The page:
July 17, 1987 – Flooding Creates Havoc On The Guadalupe River

| July 17, 2017 @ 12:52 pm

During the overnight hours of July 16, 1987, and into the early morning hours of July 17th, South Central Texas was experiencing a train of showers and thunderstorms mainly through the Hill Country. Copious amounts of rainfall were triggered by weak cold front interacting with a mid level low and plenty of gulf moisture. Upwards of 5-10 inches of rain fell in the upper headwaters of the Guadalupe River Basin, with as much as 11.50 inches falling just west of Hunt, Texas.

All of this rain caused flooding along the Kerrville and Hunt Rivers, along with the Guadalupe River. Flooding was so bad, the Guadalupe overflowed its banks and waters stretched out up to two-thirds of a mile out from the river itself at the peak of the flooding.

More than 300 children were attending a church camp at the Pot ‘O Gold Ranch, which is located just southwest of where the worst of the flooding was occurring. The camp was ordered to be evacuated on the morning of the 17th, and around 7:45 AM, a caravan of vans and buses left the camp. They encountered flood waters just outside of the camp gate, so it was decided that they would turn away and find an alternate route to evacuate on.

Image Courtesy of NWS Austin/SanAntonio, TX

The flood waters were rising quickly at the gate, and every bus and van were able to make the sharp turn and escape, except for the last bus in line, and the trailing van. The rising water, combined with backwash from the convoy, caused the bus to stall, causing the van behind it to become stranded.

An attempt was made to rescue the stranded campers from the bus and van and was it going successfully. As they were wading back to dry ground, a wave of water nearly a half-mile wide crashed on the campers. 39 of the campers, along with 4 adults, were swept away in the rushing flood waters. They were holding on to tree branches and anything else they could grab to stay afloat. Several were rescued by helicopters from the Texas DPS, the US Army, and a local news station. 33 out of the 43 that were washed away were rescued. Unfortunately, 10 of the campers tragically drowned.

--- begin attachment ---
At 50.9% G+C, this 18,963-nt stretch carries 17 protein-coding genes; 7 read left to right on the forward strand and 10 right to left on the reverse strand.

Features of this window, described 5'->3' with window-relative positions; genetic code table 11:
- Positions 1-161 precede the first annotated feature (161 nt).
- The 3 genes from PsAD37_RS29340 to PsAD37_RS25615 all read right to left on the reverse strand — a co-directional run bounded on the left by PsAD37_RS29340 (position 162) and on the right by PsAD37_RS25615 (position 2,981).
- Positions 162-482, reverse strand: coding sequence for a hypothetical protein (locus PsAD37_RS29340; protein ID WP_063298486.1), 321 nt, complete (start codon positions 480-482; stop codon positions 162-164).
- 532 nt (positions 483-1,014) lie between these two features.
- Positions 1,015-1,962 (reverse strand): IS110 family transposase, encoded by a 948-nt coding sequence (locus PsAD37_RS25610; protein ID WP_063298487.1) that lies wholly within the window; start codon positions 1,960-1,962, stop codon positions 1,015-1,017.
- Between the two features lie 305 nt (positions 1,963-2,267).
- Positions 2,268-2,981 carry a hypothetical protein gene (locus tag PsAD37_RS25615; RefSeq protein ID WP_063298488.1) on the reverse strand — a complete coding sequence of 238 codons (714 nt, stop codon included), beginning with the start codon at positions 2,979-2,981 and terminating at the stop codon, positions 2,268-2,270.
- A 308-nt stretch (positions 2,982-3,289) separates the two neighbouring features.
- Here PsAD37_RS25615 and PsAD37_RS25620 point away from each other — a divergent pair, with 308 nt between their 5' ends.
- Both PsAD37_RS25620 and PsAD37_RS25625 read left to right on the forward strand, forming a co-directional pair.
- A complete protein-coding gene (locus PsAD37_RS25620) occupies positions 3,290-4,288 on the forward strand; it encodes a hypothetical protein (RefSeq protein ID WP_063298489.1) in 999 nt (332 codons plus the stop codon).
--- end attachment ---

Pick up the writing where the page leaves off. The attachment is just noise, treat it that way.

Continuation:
A memorial was erected at the ranch listing the names of those who perished in the flood waters from the Guadalupe River, and the names of those who survived. All of these were from the Seagoville Road Baptist Church in Balch Springs, Texas.

Comments

Powered by Facebook Comments

Tags:

Category: ALL POSTS, Met 101/Weather History

About the Author ()

Scott Martin is a meteorologist, graphic artist, musician, husband, and a father. Scott is a member of the National Weather Association and the Central Alabama Chapter of the National Weather Association. Scott is also the co-founder of Racecast Weather, which provides accurate forecasts for many racing series across the USA.

Comments are closed.